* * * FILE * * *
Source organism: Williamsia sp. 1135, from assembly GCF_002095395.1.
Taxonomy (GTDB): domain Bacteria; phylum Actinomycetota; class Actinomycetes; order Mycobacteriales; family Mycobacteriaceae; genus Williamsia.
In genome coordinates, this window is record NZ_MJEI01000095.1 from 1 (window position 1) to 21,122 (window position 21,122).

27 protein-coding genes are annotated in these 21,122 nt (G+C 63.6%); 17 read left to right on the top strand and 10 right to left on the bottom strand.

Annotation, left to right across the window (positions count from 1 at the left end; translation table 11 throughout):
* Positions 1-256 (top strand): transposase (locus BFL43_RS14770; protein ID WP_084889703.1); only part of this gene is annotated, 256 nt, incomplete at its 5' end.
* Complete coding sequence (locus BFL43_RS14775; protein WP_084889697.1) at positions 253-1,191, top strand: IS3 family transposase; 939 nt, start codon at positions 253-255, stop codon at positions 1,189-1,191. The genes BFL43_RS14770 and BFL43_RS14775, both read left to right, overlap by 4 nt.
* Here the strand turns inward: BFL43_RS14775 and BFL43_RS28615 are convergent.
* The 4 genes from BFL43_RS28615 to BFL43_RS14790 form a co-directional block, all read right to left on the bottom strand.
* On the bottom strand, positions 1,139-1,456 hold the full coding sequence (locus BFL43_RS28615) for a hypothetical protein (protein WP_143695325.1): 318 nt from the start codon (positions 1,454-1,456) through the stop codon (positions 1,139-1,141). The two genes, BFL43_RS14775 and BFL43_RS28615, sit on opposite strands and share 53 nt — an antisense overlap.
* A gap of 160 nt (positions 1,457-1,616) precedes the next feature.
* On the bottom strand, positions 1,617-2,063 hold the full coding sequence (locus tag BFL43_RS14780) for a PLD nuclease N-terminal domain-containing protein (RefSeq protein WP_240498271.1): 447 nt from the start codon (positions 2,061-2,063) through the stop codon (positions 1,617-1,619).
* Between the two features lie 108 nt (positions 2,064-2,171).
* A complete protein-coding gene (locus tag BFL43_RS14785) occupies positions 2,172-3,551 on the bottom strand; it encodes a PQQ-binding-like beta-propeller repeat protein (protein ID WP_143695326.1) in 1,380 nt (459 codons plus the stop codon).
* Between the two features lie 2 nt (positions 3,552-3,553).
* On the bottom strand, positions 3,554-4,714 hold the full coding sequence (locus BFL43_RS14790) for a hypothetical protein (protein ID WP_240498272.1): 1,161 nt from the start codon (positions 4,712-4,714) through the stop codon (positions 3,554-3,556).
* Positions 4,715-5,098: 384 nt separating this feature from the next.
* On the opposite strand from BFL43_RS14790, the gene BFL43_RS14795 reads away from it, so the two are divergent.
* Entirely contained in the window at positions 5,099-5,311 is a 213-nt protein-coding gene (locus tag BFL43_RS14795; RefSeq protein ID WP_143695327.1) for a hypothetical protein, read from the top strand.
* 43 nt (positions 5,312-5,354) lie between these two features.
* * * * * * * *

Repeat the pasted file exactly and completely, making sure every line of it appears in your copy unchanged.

Source organism: Williamsia sp. 1135, from assembly GCF_002095395.1.
Taxonomy (GTDB): domain Bacteria; phylum Actinomycetota; class Actinomycetes; order Mycobacteriales; family Mycobacteriaceae; genus Williamsia.
In genome coordinates, this window is record NZ_MJEI01000095.1 from 1 (window position 1) to 21,122 (window position 21,122).

27 protein-coding genes are annotated in these 21,122 nt (G+C 63.6%); 17 read left to right on the top strand and 10 right to left on the bottom strand.

Annotation, left to right across the window (positions count from 1 at the left end; translation table 11 throughout):
* Positions 1-256 (top strand): transposase (locus BFL43_RS14770; protein ID WP_084889703.1); only part of this gene is annotated, 256 nt, incomplete at its 5' end.
* Complete coding sequence (locus BFL43_RS14775; protein WP_084889697.1) at positions 253-1,191, top strand: IS3 family transposase; 939 nt, start codon at positions 253-255, stop codon at positions 1,189-1,191. The genes BFL43_RS14770 and BFL43_RS14775, both read left to right, overlap by 4 nt.
* Here the strand turns inward: BFL43_RS14775 and BFL43_RS28615 are convergent.
* The 4 genes from BFL43_RS28615 to BFL43_RS14790 form a co-directional block, all read right to left on the bottom strand.
* On the bottom strand, positions 1,139-1,456 hold the full coding sequence (locus BFL43_RS28615) for a hypothetical protein (protein WP_143695325.1): 318 nt from the start codon (positions 1,454-1,456) through the stop codon (positions 1,139-1,141). The two genes, BFL43_RS14775 and BFL43_RS28615, sit on opposite strands and share 53 nt — an antisense overlap.
* A gap of 160 nt (positions 1,457-1,616) precedes the next feature.
* On the bottom strand, positions 1,617-2,063 hold the full coding sequence (locus tag BFL43_RS14780) for a PLD nuclease N-terminal domain-containing protein (RefSeq protein WP_240498271.1): 447 nt from the start codon (positions 2,061-2,063) through the stop codon (positions 1,617-1,619).
* Between the two features lie 108 nt (positions 2,064-2,171).
* A complete protein-coding gene (locus tag BFL43_RS14785) occupies positions 2,172-3,551 on the bottom strand; it encodes a PQQ-binding-like beta-propeller repeat protein (protein ID WP_143695326.1) in 1,380 nt (459 codons plus the stop codon).
* Between the two features lie 2 nt (positions 3,552-3,553).
* On the bottom strand, positions 3,554-4,714 hold the full coding sequence (locus BFL43_RS14790) for a hypothetical protein (protein ID WP_240498272.1): 1,161 nt from the start codon (positions 4,712-4,714) through the stop codon (positions 3,554-3,556).
* Positions 4,715-5,098: 384 nt separating this feature from the next.
* On the opposite strand from BFL43_RS14790, the gene BFL43_RS14795 reads away from it, so the two are divergent.
* Entirely contained in the window at positions 5,099-5,311 is a 213-nt protein-coding gene (locus tag BFL43_RS14795; RefSeq protein ID WP_143695327.1) for a hypothetical protein, read from the top strand.
* 43 nt (positions 5,312-5,354) lie between these two features.